Here you’ll find a brief overview of my current and recent past projects related to learning spaces on higher ed campuses.
Greenlaw 101 is a large-enrollment classroom that was redesigned from a traditional, stadium-seated lecture hall to a flexible, zoned active learning hall. I’m a member of a research team that designed research instruments and is analyzing data collected from students and teachers on their experience in this innovative space.
I’ve conducted several ethnographic studies of the “flexible” writing classrooms in the First-Year Writing Program, which I helped design based on the active learning pedagogies considered best practices in Writing Studies. For my most recent publications on these spaces, see Publications.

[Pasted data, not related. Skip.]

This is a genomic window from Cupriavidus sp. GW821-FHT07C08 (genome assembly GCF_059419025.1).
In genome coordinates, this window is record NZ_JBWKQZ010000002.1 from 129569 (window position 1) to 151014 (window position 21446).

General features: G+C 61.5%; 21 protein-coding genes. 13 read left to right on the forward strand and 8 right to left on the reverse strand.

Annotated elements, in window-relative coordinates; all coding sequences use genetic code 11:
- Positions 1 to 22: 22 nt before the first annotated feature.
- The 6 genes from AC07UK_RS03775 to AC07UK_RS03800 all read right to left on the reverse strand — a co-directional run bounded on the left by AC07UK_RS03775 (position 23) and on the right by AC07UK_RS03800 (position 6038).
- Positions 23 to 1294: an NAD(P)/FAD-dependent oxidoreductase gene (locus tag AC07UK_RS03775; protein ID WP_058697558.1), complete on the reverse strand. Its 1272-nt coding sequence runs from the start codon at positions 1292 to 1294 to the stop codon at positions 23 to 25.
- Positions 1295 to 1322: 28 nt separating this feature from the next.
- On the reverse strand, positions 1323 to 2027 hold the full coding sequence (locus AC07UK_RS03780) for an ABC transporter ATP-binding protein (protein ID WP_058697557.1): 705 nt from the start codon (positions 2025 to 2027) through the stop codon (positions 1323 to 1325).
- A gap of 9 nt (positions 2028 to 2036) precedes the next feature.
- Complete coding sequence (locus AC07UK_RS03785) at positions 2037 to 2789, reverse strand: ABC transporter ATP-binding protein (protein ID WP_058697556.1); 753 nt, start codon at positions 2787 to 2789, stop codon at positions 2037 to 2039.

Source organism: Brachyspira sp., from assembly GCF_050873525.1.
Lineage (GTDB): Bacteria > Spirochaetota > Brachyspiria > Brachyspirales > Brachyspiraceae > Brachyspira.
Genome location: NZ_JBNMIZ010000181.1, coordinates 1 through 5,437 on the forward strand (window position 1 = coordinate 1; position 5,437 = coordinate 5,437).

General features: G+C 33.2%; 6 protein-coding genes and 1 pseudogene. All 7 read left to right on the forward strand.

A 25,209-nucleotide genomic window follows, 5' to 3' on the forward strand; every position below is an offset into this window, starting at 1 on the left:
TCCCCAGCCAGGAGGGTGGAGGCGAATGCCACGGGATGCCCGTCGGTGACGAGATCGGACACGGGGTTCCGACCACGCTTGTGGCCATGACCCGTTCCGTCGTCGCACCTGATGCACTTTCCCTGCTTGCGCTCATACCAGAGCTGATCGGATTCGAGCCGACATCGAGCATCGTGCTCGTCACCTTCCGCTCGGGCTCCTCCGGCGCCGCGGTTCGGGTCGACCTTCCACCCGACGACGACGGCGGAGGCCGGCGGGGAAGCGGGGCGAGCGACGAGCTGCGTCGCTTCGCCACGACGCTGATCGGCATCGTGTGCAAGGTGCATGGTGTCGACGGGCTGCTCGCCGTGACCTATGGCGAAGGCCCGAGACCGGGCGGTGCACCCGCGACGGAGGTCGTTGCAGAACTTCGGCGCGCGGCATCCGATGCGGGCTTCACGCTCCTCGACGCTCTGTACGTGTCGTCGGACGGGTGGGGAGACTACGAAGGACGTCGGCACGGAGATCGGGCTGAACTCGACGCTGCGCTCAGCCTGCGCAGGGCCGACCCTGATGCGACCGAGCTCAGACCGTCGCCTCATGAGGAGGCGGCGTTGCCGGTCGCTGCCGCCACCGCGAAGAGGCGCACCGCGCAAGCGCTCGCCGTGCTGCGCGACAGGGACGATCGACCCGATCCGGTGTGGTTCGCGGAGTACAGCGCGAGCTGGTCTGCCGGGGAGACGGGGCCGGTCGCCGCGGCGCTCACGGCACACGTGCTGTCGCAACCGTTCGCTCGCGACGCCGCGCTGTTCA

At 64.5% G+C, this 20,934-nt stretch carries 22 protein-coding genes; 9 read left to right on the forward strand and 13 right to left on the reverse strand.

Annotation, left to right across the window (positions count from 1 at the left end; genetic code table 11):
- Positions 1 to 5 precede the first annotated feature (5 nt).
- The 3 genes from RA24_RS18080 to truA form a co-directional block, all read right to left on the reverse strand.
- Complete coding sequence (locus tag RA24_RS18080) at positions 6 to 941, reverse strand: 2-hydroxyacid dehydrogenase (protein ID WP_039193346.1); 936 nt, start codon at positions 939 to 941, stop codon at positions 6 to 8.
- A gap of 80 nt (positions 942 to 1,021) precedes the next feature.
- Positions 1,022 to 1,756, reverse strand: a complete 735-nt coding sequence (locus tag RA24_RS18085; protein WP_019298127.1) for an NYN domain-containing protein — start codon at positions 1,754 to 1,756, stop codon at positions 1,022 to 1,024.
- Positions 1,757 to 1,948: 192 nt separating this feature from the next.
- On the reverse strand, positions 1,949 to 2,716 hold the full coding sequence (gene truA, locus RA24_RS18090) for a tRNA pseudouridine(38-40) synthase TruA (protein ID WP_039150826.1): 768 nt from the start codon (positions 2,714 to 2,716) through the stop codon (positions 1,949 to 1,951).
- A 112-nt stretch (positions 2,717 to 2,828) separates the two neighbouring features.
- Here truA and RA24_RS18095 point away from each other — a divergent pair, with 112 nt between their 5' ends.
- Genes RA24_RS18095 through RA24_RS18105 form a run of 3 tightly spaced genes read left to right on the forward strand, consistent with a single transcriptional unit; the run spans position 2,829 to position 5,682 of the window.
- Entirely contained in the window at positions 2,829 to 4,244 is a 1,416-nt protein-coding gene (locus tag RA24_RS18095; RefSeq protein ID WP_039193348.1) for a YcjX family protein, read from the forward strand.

My dissertation, Geographies of a Writing Space: The Study of a Flexible Composition Classroom, is an ethnographic study of the first “flex” classroom in the program. My committee members included Susan Miller-Cochran (chair), Chris Anson, Robert Beichner, Deanna Dannels, and Victoria Gallagher.
On this project, I collaborated with librarians to conduct a qualitative study of perceptions of informal learning spaces. Selected findings from my work were used by the team that planned several of the informal learning spaces at NC State’s award-winning James B. Hunt Jr. Library, which opened in January 2013.